No-one’s ever asked me that question. Like, my favourite ever performance collaboration was Blink 182. We did ‘Dammit’ together. The coolest c’lab was probably DMX, because he was the craziest motherfucker I have ever seen in my life. Absolutely the person you thought he’d be. You know what I mean, just the craziest motherfucker walking on planet earth.

That must be so nice, to grow up thinking…
Oh, it’s a relief! Growing up thinking that he’s out of his goddam mind and then to know, for sure, that it’s not just a persona. A lot of people get mad with me because, I mean, it’s not like I pitch my music to be the most sane or chilled, but people seem to think that I’m not…

What’s it like collaborating with rock artists as opposed to other rappers?
There’s no egos, because you’re in a different game. I have been kicked off so many rap songs that I’ve done features on just because, you know, I will tear the track up and people are like ‘ooh, that’s better than my verse, I don’t know if I want that’. You know, but that’s just my state of mind on why my verses end up, you know, not making it. There’s less pride when you’re collaborating with rock artists because they’re just stoked to be working with someone on the other side. And likewise.

Just to wrap up, I have four quick-fire questions: firstly, what was your top track of 2015?
To be honest, I spent 2015 listening to old-ass music. 2015 was the year I shied away from listening to new releases and stuff like that. I wanted to fall in love with an artist again. I want a persona to come out, you know what I mean?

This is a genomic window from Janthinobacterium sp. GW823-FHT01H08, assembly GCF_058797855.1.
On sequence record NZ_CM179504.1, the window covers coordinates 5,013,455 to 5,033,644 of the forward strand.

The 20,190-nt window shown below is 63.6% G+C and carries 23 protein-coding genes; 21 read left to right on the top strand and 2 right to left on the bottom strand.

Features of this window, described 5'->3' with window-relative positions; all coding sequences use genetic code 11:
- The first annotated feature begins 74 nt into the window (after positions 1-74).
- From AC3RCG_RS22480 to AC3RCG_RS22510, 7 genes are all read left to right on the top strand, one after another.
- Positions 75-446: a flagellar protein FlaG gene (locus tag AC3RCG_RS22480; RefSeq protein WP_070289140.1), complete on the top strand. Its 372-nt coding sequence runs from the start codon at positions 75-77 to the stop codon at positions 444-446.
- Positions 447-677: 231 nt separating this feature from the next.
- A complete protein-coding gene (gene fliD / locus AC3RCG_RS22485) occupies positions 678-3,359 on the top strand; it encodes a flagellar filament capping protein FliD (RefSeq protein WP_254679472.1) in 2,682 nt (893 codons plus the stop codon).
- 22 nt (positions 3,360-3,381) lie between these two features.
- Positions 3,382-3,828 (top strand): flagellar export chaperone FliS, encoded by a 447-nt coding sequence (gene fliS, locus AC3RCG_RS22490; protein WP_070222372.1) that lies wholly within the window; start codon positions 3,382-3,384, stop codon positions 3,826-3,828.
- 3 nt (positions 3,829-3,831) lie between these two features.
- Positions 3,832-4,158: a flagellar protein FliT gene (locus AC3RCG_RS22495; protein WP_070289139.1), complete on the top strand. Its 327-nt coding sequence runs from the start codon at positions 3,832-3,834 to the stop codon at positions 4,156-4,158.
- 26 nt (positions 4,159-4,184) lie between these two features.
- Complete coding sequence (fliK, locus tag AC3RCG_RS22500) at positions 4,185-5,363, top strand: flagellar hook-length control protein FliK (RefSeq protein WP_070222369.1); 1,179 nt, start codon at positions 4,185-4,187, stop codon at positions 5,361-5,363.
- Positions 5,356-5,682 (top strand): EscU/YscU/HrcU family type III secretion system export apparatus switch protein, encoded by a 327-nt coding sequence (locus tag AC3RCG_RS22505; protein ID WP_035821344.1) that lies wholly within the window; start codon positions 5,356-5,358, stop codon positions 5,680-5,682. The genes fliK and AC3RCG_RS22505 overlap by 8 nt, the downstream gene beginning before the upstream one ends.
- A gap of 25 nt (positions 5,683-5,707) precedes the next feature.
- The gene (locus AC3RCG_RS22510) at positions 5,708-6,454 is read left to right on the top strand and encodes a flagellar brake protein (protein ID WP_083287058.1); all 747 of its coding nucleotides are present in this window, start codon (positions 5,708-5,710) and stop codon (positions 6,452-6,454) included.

I get that, you know I was thinking about this on the way over here: our generation is such a consumer of sound-bites and singles.
Yeah, it’s about the songs, dude. It’s not about the artist anymore, and I want to fall in love with an artist. I want someone to walk in the room and…

You want a Kurt Cobain…
Yeah, I want a Kurt Cobain; someone who walks in and you think, ‘who the fuck is this guy?’ you know? I’m just waiting on that.

Have you got a New Year’s resolution?
To be less…angry. Take a breath.

One thing you miss from Cleveland?
Um, a soul-roll.

[Blank expression]
It’s like a soul food spring roll. It’s like just fattening, grease-soaked vegetables, chicken and hot sauce…

Don’t say that in there (gesturing to models’ changing room)…
Oh god, that vibe – by the way – is a whole other…I was not ready…Everyone is extremely good-looking. Like, too good-looking, to the extent where you’re like, ‘aw shit’.

Final question: tell me one thing about yourself that would surprise me.
Man, this is so fun. I want to give you a good answer because there’s so many surprising things about me…I have so many scars, so I’m just looking at the scars and trying to think, like, should I tell this story…I hate elevators, did you know that? I’ve been stuck in an elevator four times, that’s my thing.

What was the longest amount of time you got stuck?
Forty-five minutes, with Puff and…fifteen other people. It was Vegas on New Year’s Eve in the Cosmopolitan Hotel between the second and third floor, and they wouldn’t send help because they thought we were drunken idiots, like just pressing the help button. This was before I was signed.

Thanks. I’m sure you’ll smash the show.
This has really calmed my nerves, thanks.

Words: Sabina Dewfield